First off, a general note: Gtk being mainly developed as a toolkit for Gnome, I think it is fair to say that the main focus is high quality on Linux while other platforms are somewhat second-class citizens. This is probably most visible by looking at the integration with the native look and feel of Windows and MacOS. If you are looking for a toolkit which behaves equally well on all major platforms, I'd recommend you reconsidered Qt.
As far as your more specific questions are concerned:
Gtk is written in C, and consequently has a C API. If you are looking for a C++ API, look at the Gtkmm bindings. Note that you can also use the C API in a C++ application.
I don't know whether you tried compiling Gtk yourself, but the easiest way to get Gtk3 for windows is by downloading the precompiled all-in-one bundle from http://www.gtk.org/download/win32.php (which includes the glibconfig.h you are missing).
When and how to use Gtk and with what language
As pointed out above, the primary users oft Gtk are people who develop applications for the Gnome desktop environment. Most cross-platform applications nowadays however use Qt since the quality on Windows and MacOS is higher compared to Gtk on those platforms.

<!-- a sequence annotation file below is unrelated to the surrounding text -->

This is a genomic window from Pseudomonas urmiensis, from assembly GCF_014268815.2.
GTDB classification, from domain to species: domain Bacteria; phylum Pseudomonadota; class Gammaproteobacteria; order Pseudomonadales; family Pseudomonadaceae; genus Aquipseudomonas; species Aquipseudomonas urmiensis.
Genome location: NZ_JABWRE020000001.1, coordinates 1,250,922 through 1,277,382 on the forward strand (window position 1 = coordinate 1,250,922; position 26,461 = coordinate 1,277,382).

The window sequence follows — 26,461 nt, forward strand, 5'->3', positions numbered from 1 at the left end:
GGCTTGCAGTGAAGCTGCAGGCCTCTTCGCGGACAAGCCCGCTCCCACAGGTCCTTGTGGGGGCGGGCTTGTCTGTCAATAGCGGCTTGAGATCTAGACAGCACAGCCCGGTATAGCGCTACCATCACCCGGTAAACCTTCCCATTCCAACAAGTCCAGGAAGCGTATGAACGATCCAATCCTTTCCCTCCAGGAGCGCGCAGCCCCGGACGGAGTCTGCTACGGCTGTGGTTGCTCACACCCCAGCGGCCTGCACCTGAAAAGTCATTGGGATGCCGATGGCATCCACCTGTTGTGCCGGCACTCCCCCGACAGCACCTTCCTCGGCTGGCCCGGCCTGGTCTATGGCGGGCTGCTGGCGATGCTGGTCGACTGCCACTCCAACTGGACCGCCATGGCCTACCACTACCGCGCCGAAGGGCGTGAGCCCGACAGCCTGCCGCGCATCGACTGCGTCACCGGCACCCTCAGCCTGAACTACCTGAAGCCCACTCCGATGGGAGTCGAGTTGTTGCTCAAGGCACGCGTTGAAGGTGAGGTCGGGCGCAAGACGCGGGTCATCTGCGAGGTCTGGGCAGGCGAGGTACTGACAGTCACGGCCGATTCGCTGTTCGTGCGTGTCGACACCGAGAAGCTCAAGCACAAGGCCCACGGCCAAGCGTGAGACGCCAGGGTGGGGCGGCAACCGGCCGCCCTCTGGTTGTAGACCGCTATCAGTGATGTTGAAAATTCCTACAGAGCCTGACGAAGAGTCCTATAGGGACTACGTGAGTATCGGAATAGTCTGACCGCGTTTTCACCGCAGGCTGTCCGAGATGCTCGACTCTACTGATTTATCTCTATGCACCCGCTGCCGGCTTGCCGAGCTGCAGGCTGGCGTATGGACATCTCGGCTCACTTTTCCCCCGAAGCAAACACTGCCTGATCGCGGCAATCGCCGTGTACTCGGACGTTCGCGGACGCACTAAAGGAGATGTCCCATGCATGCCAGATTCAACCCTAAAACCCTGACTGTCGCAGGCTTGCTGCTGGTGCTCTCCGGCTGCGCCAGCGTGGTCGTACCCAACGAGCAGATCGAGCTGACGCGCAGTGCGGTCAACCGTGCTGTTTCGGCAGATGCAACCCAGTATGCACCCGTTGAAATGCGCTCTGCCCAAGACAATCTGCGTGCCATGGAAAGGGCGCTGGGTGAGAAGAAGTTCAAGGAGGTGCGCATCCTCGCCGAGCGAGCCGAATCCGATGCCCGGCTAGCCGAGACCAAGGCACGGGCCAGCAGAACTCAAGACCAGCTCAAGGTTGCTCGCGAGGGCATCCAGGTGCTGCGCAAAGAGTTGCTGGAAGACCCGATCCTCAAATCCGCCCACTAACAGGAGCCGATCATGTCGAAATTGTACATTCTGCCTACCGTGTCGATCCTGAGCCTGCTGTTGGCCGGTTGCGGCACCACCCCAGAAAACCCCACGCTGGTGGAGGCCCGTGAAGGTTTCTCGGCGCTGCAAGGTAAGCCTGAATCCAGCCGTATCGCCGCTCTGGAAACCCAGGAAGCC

Concerning what langauge to use, a strength of Gtk is that there exists bindings for many languages (including C++ and Python), so you are certainly not confined to C.
When developing with C++, something that I personally like about Gtkmm is that it uses the standard library, as opposed to Qt which has it's own implementations for data structures etc (the reason being that Qt predates the times when the STL was generally available and usable on all main platforms).
How to use Gtk: contrary to Qt which has the excellent Qt Creator, Gtk is somewhat lacking a specifically designed IDE for easy development. The closes you'll get is using Glade for interface design and a text editor or IDE of your choice for the coding, but that choice will differ depending on the platform you are on. Clearly, as you probably noticed, integrating Gtk into the environment of choice usually requires some work (and also some more technical knowledge). So again, if you are looking for an easy to set-up and use environment for developing GUI applications, I'd just go with Qt and Qt Creator.
First off, Visual Basic is not cross-platform. But generally speaking, there are plenty of possibilities for doing cross-application development, using various languages.